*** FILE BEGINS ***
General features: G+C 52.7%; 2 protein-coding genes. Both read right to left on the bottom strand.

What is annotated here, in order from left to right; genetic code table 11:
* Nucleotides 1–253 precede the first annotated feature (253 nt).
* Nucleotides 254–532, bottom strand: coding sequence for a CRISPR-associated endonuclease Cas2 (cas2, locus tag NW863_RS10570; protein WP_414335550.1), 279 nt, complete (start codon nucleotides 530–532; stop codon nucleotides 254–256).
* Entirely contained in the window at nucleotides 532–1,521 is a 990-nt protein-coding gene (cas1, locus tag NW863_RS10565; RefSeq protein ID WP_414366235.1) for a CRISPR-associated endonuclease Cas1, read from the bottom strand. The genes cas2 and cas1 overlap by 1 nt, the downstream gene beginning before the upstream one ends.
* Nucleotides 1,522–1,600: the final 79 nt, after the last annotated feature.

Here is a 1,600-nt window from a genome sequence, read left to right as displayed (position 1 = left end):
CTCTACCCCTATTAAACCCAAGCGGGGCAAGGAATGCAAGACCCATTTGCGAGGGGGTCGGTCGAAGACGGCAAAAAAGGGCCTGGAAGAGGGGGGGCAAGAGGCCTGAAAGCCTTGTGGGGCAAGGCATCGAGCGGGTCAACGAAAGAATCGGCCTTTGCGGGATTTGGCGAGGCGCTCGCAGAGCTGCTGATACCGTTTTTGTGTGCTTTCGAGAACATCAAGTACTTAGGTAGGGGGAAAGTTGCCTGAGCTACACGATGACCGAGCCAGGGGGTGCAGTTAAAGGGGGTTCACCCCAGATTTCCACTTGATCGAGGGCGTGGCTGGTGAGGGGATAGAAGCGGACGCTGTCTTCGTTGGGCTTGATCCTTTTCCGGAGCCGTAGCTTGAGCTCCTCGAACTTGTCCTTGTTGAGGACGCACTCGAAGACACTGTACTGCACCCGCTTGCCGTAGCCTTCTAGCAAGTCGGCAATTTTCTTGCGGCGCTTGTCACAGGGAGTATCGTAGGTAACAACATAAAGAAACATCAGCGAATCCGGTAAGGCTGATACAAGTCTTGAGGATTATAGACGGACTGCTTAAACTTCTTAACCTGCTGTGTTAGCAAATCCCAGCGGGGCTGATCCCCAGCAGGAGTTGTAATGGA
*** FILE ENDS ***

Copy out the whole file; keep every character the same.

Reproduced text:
General features: G+C 52.7%; 2 protein-coding genes. Both read right to left on the bottom strand.

What is annotated here, in order from left to right; genetic code table 11:
* Nucleotides 1–253 precede the first annotated feature (253 nt).
* Nucleotides 254–532, bottom strand: coding sequence for a CRISPR-associated endonuclease Cas2 (cas2, locus tag NW863_RS10570; protein WP_414335550.1), 279 nt, complete (start codon nucleotides 530–532; stop codon nucleotides 254–256).
* Entirely contained in the window at nucleotides 532–1,521 is a 990-nt protein-coding gene (cas1, locus tag NW863_RS10565; RefSeq protein ID WP_414366235.1) for a CRISPR-associated endonuclease Cas1, read from the bottom strand. The genes cas2 and cas1 overlap by 1 nt, the downstream gene beginning before the upstream one ends.
* Nucleotides 1,522–1,600: the final 79 nt, after the last annotated feature.

Here is a 1,600-nt window from a genome sequence, read left to right as displayed (position 1 = left end):
CTCTACCCCTATTAAACCCAAGCGGGGCAAGGAATGCAAGACCCATTTGCGAGGGGGTCGGTCGAAGACGGCAAAAAAGGGCCTGGAAGAGGGGGGGCAAGAGGCCTGAAAGCCTTGTGGGGCAAGGCATCGAGCGGGTCAACGAAAGAATCGGCCTTTGCGGGATTTGGCGAGGCGCTCGCAGAGCTGCTGATACCGTTTTTGTGTGCTTTCGAGAACATCAAGTACTTAGGTAGGGGGAAAGTTGCCTGAGCTACACGATGACCGAGCCAGGGGGTGCAGTTAAAGGGGGTTCACCCCAGATTTCCACTTGATCGAGGGCGTGGCTGGTGAGGGGATAGAAGCGGACGCTGTCTTCGTTGGGCTTGATCCTTTTCCGGAGCCGTAGCTTGAGCTCCTCGAACTTGTCCTTGTTGAGGACGCACTCGAAGACACTGTACTGCACCCGCTTGCCGTAGCCTTCTAGCAAGTCGGCAATTTTCTTGCGGCGCTTGTCACAGGGAGTATCGTAGGTAACAACATAAAGAAACATCAGCGAATCCGGTAAGGCTGATACAAGTCTTGAGGATTATAGACGGACTGCTTAAACTTCTTAACCTGCTGTGTTAGCAAATCCCAGCGGGGCTGATCCCCAGCAGGAGTTGTAATGGA